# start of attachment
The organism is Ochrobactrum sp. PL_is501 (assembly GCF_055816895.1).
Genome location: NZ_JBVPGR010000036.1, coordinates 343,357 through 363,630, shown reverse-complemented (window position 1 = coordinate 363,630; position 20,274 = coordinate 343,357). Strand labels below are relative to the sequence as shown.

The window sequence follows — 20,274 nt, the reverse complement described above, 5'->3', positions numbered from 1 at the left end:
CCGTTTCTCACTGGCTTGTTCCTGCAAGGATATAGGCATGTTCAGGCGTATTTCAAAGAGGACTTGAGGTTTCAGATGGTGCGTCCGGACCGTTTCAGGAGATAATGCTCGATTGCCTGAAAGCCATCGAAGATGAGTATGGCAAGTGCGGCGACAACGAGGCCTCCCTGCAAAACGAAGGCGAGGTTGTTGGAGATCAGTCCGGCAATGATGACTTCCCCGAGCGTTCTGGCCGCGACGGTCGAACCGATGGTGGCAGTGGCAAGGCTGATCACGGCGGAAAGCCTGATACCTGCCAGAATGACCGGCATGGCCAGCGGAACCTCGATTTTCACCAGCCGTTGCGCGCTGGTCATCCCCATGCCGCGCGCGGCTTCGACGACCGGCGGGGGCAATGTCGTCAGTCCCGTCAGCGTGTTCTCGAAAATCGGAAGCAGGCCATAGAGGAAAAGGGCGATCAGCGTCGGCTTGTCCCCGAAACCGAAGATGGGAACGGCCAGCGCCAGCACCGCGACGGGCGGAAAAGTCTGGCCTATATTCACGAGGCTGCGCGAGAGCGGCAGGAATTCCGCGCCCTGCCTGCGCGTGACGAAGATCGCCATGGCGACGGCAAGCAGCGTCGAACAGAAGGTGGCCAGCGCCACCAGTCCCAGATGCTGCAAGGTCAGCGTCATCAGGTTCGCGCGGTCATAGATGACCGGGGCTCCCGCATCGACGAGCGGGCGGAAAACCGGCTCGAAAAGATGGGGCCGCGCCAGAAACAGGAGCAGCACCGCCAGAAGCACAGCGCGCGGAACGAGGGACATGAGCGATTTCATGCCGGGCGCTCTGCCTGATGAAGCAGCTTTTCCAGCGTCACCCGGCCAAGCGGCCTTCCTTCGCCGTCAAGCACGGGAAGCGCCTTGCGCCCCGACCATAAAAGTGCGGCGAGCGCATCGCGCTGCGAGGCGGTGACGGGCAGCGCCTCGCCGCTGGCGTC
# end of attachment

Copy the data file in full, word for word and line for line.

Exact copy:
The organism is Ochrobactrum sp. PL_is501 (assembly GCF_055816895.1).
Genome location: NZ_JBVPGR010000036.1, coordinates 343,357 through 363,630, shown reverse-complemented (window position 1 = coordinate 363,630; position 20,274 = coordinate 343,357). Strand labels below are relative to the sequence as shown.

The window sequence follows — 20,274 nt, the reverse complement described above, 5'->3', positions numbered from 1 at the left end:
CCGTTTCTCACTGGCTTGTTCCTGCAAGGATATAGGCATGTTCAGGCGTATTTCAAAGAGGACTTGAGGTTTCAGATGGTGCGTCCGGACCGTTTCAGGAGATAATGCTCGATTGCCTGAAAGCCATCGAAGATGAGTATGGCAAGTGCGGCGACAACGAGGCCTCCCTGCAAAACGAAGGCGAGGTTGTTGGAGATCAGTCCGGCAATGATGACTTCCCCGAGCGTTCTGGCCGCGACGGTCGAACCGATGGTGGCAGTGGCAAGGCTGATCACGGCGGAAAGCCTGATACCTGCCAGAATGACCGGCATGGCCAGCGGAACCTCGATTTTCACCAGCCGTTGCGCGCTGGTCATCCCCATGCCGCGCGCGGCTTCGACGACCGGCGGGGGCAATGTCGTCAGTCCCGTCAGCGTGTTCTCGAAAATCGGAAGCAGGCCATAGAGGAAAAGGGCGATCAGCGTCGGCTTGTCCCCGAAACCGAAGATGGGAACGGCCAGCGCCAGCACCGCGACGGGCGGAAAAGTCTGGCCTATATTCACGAGGCTGCGCGAGAGCGGCAGGAATTCCGCGCCCTGCCTGCGCGTGACGAAGATCGCCATGGCGACGGCAAGCAGCGTCGAACAGAAGGTGGCCAGCGCCACCAGTCCCAGATGCTGCAAGGTCAGCGTCATCAGGTTCGCGCGGTCATAGATGACCGGGGCTCCCGCATCGACGAGCGGGCGGAAAACCGGCTCGAAAAGATGGGGCCGCGCCAGAAACAGGAGCAGCACCGCCAGAAGCACAGCGCGCGGAACGAGGGACATGAGCGATTTCATGCCGGGCGCTCTGCCTGATGAAGCAGCTTTTCCAGCGTCACCCGGCCAAGCGGCCTTCCTTCGCCGTCAAGCACGGGAAGCGCCTTGCGCCCCGACCATAAAAGTGCGGCGAGCGCATCGCGCTGCGAGGCGGTGACGGGCAGCGCCTCGCCGCTGGCGTC